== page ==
What is detectable at or around six weeks can more accurately be called “cardiac activity,” says Robyn Schickler, OB/GYN and fellow with Physicians for Reproductive Health. The difference between “cardiac activity” and “heartbeat” may seem linguistically minimal, but Schickler and others argue otherwise. At this stage, she says, what doctors can detect is essentially communication between a group of what will eventually become cardiac cells.

Major institutions have crafted style-guide policies urging journalists to avoid clarity on the matter. The Poynter Institute offered this terminological advice:

At six weeks gestation, a fertilized and dividing egg is called an embryo, according to the Cleveland Clinic and other medical sources. Fetus is the accurate medical term eight weeks into gestation and up until birth. And that shoosh-shoosh sound? That’s not really a heartbeat, because there’s no heart yet. Instead, it’s an electrical impulse that will eventually become the heartbeat.

The guidance went on to praise the Times and the Daily Beast for using phrases such as “embryonic pulsing” and “after the pulsing of what becomes the fetus’ heart,” as well as for avoiding “words like baby, heartbeat and child.”

NPR, meanwhile, offered this guidance:

One thing to keep in mind about [heartbeat bills]: Proponents refer to it as a “fetal heartbeat” law. That is their term. It needs to be attributed to them if used and put in quotation marks if printed. We should not simply say the laws are about when a “fetal heartbeat” is detected. As we’ve reported, heartbeat activity can be detected “about six weeks into a pregnancy.” That’s at least a few weeks before an embryo is a fetus.

The Guardian updated its style guide according to the advice of the American College of Obstetricians and Gynecologists (ACOG), a powerful abortion-advocacy lobby, noting that “ACOG does not use the term ‘heartbeat’ to describe these legislative bans on abortion because it is misleading language, out of step with the anatomical and clinical realities of that stage of pregnancy.”

The elaborate song and dance from abortion supporters entirely misses the point. Heartbeat bills don’t assert either that the embryo has a fully formed heart at six weeks or that the presence of a heartbeat is what makes a human being. The purpose of the laws is to emphasize one central point: There is a human being here, one who, if left in peace, will rapidly continue developing all of the bodily functions needed to thrive outside the womb when the time is right.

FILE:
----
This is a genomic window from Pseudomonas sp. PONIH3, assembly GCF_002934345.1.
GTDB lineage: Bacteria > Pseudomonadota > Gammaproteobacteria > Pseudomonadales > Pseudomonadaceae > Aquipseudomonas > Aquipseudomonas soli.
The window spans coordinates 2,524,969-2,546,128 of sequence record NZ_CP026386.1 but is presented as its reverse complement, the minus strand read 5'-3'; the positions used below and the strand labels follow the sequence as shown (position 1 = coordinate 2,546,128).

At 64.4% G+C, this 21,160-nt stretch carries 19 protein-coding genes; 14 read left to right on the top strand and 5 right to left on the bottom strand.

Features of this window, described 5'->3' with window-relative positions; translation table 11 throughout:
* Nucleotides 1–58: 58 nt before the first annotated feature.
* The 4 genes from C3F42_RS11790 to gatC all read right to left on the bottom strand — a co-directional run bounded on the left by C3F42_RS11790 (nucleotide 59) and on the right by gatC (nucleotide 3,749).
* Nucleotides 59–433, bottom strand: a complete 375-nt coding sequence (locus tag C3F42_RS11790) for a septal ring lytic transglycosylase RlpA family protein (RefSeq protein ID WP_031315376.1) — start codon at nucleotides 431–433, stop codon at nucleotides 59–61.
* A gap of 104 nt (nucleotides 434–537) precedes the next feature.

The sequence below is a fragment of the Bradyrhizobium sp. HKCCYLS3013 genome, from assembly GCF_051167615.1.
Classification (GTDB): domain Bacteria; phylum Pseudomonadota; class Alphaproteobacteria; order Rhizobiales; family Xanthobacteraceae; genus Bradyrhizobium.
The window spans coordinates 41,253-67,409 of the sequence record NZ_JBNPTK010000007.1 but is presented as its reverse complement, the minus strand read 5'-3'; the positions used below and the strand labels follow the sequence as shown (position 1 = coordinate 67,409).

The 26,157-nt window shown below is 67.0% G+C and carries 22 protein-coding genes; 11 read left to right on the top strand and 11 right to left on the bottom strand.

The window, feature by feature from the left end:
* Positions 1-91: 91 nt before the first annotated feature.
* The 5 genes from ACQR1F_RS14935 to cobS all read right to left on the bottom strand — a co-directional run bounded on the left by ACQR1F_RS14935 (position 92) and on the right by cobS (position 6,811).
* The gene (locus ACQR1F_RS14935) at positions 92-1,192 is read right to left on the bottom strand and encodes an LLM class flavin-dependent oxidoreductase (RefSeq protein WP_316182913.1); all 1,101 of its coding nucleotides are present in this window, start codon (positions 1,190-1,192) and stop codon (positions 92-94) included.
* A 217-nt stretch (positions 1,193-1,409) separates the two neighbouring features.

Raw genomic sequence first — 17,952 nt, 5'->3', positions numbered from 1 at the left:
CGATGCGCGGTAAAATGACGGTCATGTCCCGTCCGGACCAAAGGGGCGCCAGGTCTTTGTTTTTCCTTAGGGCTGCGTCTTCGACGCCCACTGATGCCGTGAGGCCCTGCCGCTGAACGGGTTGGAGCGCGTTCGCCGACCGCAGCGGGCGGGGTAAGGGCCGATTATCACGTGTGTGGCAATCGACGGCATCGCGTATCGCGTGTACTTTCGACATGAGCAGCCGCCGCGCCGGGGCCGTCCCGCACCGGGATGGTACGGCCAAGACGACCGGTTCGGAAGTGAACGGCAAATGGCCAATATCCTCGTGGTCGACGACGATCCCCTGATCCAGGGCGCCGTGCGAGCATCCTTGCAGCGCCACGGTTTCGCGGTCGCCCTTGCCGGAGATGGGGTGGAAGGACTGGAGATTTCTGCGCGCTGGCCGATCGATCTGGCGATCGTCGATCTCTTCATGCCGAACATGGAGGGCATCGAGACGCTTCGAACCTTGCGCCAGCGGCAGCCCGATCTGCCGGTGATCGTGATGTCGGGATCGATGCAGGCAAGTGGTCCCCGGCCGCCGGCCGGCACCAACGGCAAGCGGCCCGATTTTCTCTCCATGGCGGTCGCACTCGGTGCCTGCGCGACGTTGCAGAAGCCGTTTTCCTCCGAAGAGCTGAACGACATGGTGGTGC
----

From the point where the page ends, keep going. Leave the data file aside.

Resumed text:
The “electrical activity” detectable at six weeks is far less sophisticated than it will be later in pregnancy, it’s true. But then, the heartbeat of a newborn is far less sophisticated than that of an adult, as are most of the newborn’s functions. Does this give us license to off the baby, merely because his heart or his lungs has a ways to go? Surely I am no less a person than my neighbor if I exhibit signs of a heart murmur or suffer from asthma.

This monomaniacal focus on debunking the fetal heartbeat is evidence, in the end, of fear. Abortion supporters are afraid of being found out, of being exposed as defenders of the indefensible. They torture and police our language because they cannot change reality.

EPPC Fellow Alexandra DeSanctis writes on culture and family issues, with a particular focus on abortion policy and pro-life advocacy, as a member of the Life and Family Initiative.

Photo by National Cancer Institute on Unsplash

EPPC Fellow Alexandra DeSanctis writes on culture and family issues, with a particular focus on abortion policy and pro-life advocacy, as a member of the Life and Family Initiative.